Mitra, Nivedita and Sinha, Sharmistha and Ramya, Thirumalai NC and Surolia, Avadhesha (2006) N-linked oligosaccharides as outfitters for glycoprotein folding, form and function. In: Trends in Biochemical Sciences, 31 (3). pp. 156-163.
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Glycosylation, particularly N-linked glycosylation, profoundly affects protein folding, oligomerization and stability. The increased efficiency of folding of glycosylated proteins could be due to the chaperone-like activity of glycans, which is observed even when the glycan is not attached to the protein. Covalently linked glycans could also facilitate oligomerization by mediating inter-subunit interactions in the protein or stabilizing the oligomer in other ways. Glycosylation also affects the rate of fibril formation in prion proteins: N-glycans reduce the rate of fibril formation, and O-glycans affect the rate either way depending on factors such as position and orientation. It has yet to be determined whether there is any correlation among the sites of glycosylation and the ensuing effect in multiply glycosylated proteins. It is also not apparent whether there is a common pattern in the conservation of glycans in a related family of glycoproteins, but it is evident that glycosylation is a multifaceted post-translational modification. Indeed, glycosylation serves to ‘outfit’ proteins for fold–function balance.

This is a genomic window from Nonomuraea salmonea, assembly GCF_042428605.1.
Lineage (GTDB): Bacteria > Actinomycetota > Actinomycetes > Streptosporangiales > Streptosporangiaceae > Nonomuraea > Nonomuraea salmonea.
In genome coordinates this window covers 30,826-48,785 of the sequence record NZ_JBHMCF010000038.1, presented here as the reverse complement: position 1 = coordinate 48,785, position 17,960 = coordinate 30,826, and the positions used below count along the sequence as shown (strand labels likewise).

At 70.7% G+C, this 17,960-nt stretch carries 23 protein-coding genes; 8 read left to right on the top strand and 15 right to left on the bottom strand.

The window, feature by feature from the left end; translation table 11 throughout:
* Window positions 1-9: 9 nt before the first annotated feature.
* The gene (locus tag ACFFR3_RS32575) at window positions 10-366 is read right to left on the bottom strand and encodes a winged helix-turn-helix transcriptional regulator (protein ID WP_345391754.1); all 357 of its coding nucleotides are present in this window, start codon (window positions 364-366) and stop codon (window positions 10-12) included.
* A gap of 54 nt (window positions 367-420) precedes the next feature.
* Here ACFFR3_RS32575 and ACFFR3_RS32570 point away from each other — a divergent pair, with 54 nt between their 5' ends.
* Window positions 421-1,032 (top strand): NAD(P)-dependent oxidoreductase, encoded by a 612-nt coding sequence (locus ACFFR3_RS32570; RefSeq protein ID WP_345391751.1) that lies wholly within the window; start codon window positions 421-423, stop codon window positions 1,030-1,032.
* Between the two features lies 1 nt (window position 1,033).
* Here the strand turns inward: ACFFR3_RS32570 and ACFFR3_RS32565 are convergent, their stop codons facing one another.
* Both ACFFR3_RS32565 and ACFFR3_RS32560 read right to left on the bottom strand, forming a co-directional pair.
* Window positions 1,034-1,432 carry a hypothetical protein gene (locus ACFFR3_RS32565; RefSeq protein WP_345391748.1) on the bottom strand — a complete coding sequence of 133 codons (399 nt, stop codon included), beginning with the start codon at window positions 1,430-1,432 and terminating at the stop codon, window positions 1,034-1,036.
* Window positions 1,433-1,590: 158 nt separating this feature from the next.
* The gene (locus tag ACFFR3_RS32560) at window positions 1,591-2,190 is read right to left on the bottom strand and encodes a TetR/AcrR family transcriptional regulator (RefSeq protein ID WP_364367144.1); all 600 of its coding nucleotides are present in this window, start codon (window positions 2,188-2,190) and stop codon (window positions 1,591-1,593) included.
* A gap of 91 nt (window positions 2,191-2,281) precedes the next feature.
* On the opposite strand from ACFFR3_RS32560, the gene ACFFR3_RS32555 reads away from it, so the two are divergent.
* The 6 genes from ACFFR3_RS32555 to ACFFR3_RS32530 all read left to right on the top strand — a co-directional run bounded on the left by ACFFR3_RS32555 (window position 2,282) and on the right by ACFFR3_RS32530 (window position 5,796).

|Item Type:||Journal Article|
|Additional Information:||Copyright of this article belongs to Elsevier.|
|Department/Centre:||Division of Biological Sciences > Molecular Biophysics Unit|
|Date Deposited:||13 Feb 2007|
|Last Modified:||19 Sep 2010 04:25|
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